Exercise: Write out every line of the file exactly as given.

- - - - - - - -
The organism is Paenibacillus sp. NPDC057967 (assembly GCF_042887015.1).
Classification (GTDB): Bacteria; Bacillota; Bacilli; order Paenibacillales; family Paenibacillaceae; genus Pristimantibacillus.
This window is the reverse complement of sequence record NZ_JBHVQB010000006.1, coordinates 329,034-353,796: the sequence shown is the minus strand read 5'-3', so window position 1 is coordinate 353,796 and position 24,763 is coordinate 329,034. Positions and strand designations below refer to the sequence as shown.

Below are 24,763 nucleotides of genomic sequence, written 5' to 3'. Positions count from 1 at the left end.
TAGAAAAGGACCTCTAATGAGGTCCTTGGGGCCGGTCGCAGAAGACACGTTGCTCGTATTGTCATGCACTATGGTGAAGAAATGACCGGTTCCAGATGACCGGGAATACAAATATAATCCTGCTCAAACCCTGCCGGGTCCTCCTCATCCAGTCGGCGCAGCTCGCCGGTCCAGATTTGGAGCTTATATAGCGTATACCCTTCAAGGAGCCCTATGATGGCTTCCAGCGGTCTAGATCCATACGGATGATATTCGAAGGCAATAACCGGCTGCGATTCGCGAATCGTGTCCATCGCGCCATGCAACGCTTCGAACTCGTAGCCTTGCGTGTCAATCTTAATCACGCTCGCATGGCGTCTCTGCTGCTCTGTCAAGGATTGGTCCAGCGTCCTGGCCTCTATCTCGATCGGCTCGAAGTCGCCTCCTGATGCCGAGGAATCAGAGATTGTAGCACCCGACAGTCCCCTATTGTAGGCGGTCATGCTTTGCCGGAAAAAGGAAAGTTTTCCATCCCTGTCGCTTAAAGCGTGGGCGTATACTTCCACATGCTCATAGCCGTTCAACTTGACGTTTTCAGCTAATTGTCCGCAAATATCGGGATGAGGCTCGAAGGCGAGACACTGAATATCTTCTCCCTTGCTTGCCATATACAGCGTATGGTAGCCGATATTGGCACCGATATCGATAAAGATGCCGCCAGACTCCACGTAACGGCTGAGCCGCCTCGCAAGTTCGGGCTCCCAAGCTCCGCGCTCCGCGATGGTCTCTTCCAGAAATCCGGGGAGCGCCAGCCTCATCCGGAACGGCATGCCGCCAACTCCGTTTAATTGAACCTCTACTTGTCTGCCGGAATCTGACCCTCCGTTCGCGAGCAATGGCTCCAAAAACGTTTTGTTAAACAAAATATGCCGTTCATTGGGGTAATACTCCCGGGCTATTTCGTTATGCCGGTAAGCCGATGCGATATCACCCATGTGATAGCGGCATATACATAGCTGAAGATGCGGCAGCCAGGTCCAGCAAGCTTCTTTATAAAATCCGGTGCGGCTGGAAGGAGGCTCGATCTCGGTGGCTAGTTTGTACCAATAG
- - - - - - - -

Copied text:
The organism is Paenibacillus sp. NPDC057967 (assembly GCF_042887015.1).
Classification (GTDB): Bacteria; Bacillota; Bacilli; order Paenibacillales; family Paenibacillaceae; genus Pristimantibacillus.
This window is the reverse complement of sequence record NZ_JBHVQB010000006.1, coordinates 329,034-353,796: the sequence shown is the minus strand read 5'-3', so window position 1 is coordinate 353,796 and position 24,763 is coordinate 329,034. Positions and strand designations below refer to the sequence as shown.

Below are 24,763 nucleotides of genomic sequence, written 5' to 3'. Positions count from 1 at the left end.
TAGAAAAGGACCTCTAATGAGGTCCTTGGGGCCGGTCGCAGAAGACACGTTGCTCGTATTGTCATGCACTATGGTGAAGAAATGACCGGTTCCAGATGACCGGGAATACAAATATAATCCTGCTCAAACCCTGCCGGGTCCTCCTCATCCAGTCGGCGCAGCTCGCCGGTCCAGATTTGGAGCTTATATAGCGTATACCCTTCAAGGAGCCCTATGATGGCTTCCAGCGGTCTAGATCCATACGGATGATATTCGAAGGCAATAACCGGCTGCGATTCGCGAATCGTGTCCATCGCGCCATGCAACGCTTCGAACTCGTAGCCTTGCGTGTCAATCTTAATCACGCTCGCATGGCGTCTCTGCTGCTCTGTCAAGGATTGGTCCAGCGTCCTGGCCTCTATCTCGATCGGCTCGAAGTCGCCTCCTGATGCCGAGGAATCAGAGATTGTAGCACCCGACAGTCCCCTATTGTAGGCGGTCATGCTTTGCCGGAAAAAGGAAAGTTTTCCATCCCTGTCGCTTAAAGCGTGGGCGTATACTTCCACATGCTCATAGCCGTTCAACTTGACGTTTTCAGCTAATTGTCCGCAAATATCGGGATGAGGCTCGAAGGCGAGACACTGAATATCTTCTCCCTTGCTTGCCATATACAGCGTATGGTAGCCGATATTGGCACCGATATCGATAAAGATGCCGCCAGACTCCACGTAACGGCTGAGCCGCCTCGCAAGTTCGGGCTCCCAAGCTCCGCGCTCCGCGATGGTCTCTTCCAGAAATCCGGGGAGCGCCAGCCTCATCCGGAACGGCATGCCGCCAACTCCGTTTAATTGAACCTCTACTTGTCTGCCGGAATCTGACCCTCCGTTCGCGAGCAATGGCTCCAAAAACGTTTTGTTAAACAAAATATGCCGTTCATTGGGGTAATACTCCCGGGCTATTTCGTTATGCCGGTAAGCCGATGCGATATCACCCATGTGATAGCGGCATATACATAGCTGAAGATGCGGCAGCCAGGTCCAGCAAGCTTCTTTATAAAATCCGGTGCGGCTGGAAGGAGGCTCGATCTCGGTGGCTAGTTTGTACCAATAG